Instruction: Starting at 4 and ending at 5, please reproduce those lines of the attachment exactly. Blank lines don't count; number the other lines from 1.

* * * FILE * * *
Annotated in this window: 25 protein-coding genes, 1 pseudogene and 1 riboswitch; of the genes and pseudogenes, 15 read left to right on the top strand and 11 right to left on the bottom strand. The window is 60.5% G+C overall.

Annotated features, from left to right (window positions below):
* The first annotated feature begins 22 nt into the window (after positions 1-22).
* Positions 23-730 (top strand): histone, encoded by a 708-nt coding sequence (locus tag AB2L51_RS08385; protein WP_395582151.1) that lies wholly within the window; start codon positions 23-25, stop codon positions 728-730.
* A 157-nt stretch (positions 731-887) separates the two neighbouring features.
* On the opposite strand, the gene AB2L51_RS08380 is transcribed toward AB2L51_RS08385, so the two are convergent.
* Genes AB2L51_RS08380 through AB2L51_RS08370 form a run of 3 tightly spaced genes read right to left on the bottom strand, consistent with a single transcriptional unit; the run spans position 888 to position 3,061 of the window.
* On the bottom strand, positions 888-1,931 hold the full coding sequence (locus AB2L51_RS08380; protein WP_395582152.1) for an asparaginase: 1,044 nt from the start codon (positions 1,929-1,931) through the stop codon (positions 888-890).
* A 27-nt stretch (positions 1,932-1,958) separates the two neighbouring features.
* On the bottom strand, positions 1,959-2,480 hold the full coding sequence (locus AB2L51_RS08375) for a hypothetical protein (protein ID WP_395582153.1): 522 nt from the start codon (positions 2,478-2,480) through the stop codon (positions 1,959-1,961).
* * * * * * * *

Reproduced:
* Positions 23-730 (top strand): histone, encoded by a 708-nt coding sequence (locus tag AB2L51_RS08385; protein WP_395582151.1) that lies wholly within the window; start codon positions 23-25, stop codon positions 728-730.
* A 157-nt stretch (positions 731-887) separates the two neighbouring features.